South of the East Mainland you’ll find the Churchill Barriers, a feat of urgent wartime engineering that links several islands. Down this way is also St Margaret’s Hope, a gorgeous pint-sized port with fetching architecture and a strong arts culture. Meanwhile, be sure to walk, drive or take a bus somewhere along the lengthy shoreline of the vast natural harbour of Scapa Flow.
On the western side of Scapa Flow lies the hilly island of Hoy, whose key appeal is the beautiful walk through Rackwick Valley and along cliffs to the great sea stack known as the Old Man of Hoy. The island’s 20th-century wartime history is important: the small port of Lyness is the place to learn more.
The North Isles
Noup Head lighthouse is an icon of Westray © Chris Noe, Shutterstock
Do consider a visit to one or two of Orkney’s truly wonderful and almost entirely overlooked North Isles, a collective term for the ten inhabited islands set in the waters north of Kirkwall. On Stronsay take a walk to the spectacular sea arch known as the Vat of Kirbuster. Across the water the island of Sanday offers more than 25 graceful beaches and the alpine-like dunes of Cata Sand. There’s a strong case for arguing that the Midhowe Cairn and Broch on Rousay are the equals of Skara Brae, as well as being free of crowds. Perhaps the most dramatic landscape feature of all is Noup Head lighthouse on Westray, perched above shudderingly vertical cliffs jam-packed with seabirds. On the adjacent island of Papa Westray lies the Knap of Howar, Europe’s oldest house, which was built before Skara Brae and remains as fully intact. Tiny North Ronaldsay is the most remote of the islands: it offers the striking spectacle of seaweed-eating sheep that live outside a drystone wall that encircles the island.
Watch the coaches unload their punters who have booked ‘Orkney-in-a-day’ trips and you are left scratching your head. ‘Doing’ Orkney in three months would not be enough time to experience everything the islands have to offer. Certainly, you require at least a week here to get a flavour of Orkney. In seven days you should focus your attention on the Mainland, visiting the Neolithic sites at Skara Brae, Ring of Brodgar, Maeshowe and Stenness. Try and spread these out over the week, to avoid getting ‘tombed out’ and so that you can time visits for when crowds are thinner and the weather better. In between, Stromness is worth a day of exploration and you can visit St Magnus Cathedral and the Orkney Museum in Kirkwall. Explore the clifftops at Yesnaby, Marwick Head and the Brough of Birsay, along with the Brough of Gurness. South of Kirkwall, visit the Italian Chapel and St Margaret’s Hope. Take a day trip to an island: Hoy, where ferry schedules give you time to walk to the Old Man of Hoy and back, or Rousay.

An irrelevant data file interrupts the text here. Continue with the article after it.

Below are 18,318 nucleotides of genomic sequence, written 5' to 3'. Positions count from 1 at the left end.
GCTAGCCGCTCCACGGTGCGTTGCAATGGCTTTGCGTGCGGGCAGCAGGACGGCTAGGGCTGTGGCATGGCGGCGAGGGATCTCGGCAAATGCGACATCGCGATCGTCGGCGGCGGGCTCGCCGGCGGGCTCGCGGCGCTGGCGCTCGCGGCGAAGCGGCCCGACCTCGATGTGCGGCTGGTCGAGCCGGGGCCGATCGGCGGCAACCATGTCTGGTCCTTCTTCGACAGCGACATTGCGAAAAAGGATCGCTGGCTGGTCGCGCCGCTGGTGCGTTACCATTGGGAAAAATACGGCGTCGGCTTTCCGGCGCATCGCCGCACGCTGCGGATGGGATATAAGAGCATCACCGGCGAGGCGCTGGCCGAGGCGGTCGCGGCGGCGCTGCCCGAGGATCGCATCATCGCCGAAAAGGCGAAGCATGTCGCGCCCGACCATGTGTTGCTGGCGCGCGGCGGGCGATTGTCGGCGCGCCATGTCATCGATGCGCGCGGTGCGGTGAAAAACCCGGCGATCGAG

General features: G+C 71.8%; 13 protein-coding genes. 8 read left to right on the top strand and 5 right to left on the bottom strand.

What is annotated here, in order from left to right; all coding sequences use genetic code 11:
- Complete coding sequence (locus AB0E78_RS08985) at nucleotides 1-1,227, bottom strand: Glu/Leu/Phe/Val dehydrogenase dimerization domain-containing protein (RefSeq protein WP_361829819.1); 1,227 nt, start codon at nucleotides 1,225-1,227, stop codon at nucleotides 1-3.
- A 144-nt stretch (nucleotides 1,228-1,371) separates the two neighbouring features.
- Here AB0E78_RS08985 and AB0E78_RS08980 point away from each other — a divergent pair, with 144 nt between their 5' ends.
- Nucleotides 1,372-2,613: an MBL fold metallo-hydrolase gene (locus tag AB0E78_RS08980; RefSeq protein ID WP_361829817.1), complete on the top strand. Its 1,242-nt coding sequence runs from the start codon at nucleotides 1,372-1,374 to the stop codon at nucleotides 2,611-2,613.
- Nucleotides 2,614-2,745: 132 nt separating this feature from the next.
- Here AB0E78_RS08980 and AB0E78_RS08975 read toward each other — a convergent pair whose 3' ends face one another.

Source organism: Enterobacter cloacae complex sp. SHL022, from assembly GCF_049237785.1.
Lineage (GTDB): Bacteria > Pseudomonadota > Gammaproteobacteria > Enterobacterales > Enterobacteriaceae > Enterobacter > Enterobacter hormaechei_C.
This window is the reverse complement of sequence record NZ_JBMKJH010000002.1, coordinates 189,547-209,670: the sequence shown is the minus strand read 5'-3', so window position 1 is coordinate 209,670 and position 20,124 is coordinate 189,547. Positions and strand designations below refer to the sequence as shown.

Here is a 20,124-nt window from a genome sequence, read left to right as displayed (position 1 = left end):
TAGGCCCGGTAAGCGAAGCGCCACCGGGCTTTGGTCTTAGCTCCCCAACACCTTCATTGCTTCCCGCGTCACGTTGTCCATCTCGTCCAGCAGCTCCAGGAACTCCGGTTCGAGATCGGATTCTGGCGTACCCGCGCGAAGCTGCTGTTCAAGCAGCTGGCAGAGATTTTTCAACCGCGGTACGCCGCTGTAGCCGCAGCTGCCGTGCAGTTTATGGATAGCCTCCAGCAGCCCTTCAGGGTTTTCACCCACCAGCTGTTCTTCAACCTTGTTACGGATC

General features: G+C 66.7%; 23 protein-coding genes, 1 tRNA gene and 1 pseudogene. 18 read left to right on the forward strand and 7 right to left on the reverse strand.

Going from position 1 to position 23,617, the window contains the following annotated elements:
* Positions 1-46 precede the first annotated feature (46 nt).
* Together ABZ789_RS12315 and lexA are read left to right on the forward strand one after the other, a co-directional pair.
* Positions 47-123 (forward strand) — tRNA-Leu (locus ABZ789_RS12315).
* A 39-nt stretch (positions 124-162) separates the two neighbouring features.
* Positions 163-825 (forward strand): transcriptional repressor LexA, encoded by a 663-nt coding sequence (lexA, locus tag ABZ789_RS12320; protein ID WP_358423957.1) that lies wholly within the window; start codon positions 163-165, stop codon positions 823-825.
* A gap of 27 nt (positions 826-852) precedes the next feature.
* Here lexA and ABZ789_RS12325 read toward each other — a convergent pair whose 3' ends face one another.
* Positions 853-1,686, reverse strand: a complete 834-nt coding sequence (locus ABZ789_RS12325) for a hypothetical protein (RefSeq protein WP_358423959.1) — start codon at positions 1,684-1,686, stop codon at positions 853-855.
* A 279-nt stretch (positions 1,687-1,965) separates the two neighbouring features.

In two weeks, you can explore the Mainland further, perhaps walking around Mull Head in Deerness and the southwest and eastern coastlines of the adjacent (and connected) island of South Ronaldsay. If the weather looks promising, enquire about short-notice availability for a ‘sightseer’ flight to an outer island, such as North Ronaldsay, where you stay on the aircraft while it turns around. You’ll be out there and back within the hour. You also have time to spend three or four days exploring a couple of the North Isles by ferry – perhaps Westray and Papa Westray, or Sanday and Stronsay.
The luxury of three weeks would allow you to stay longer on a North Isle, which is really recommended as way of seeing how island life hangs together. Westray would be a good first choice, with its superb scenery, range of shops and accommodation. If you are really looking to get away from things, head to the emptiness of Eday, which offers rugged moorland walking, or to North Ronaldsay.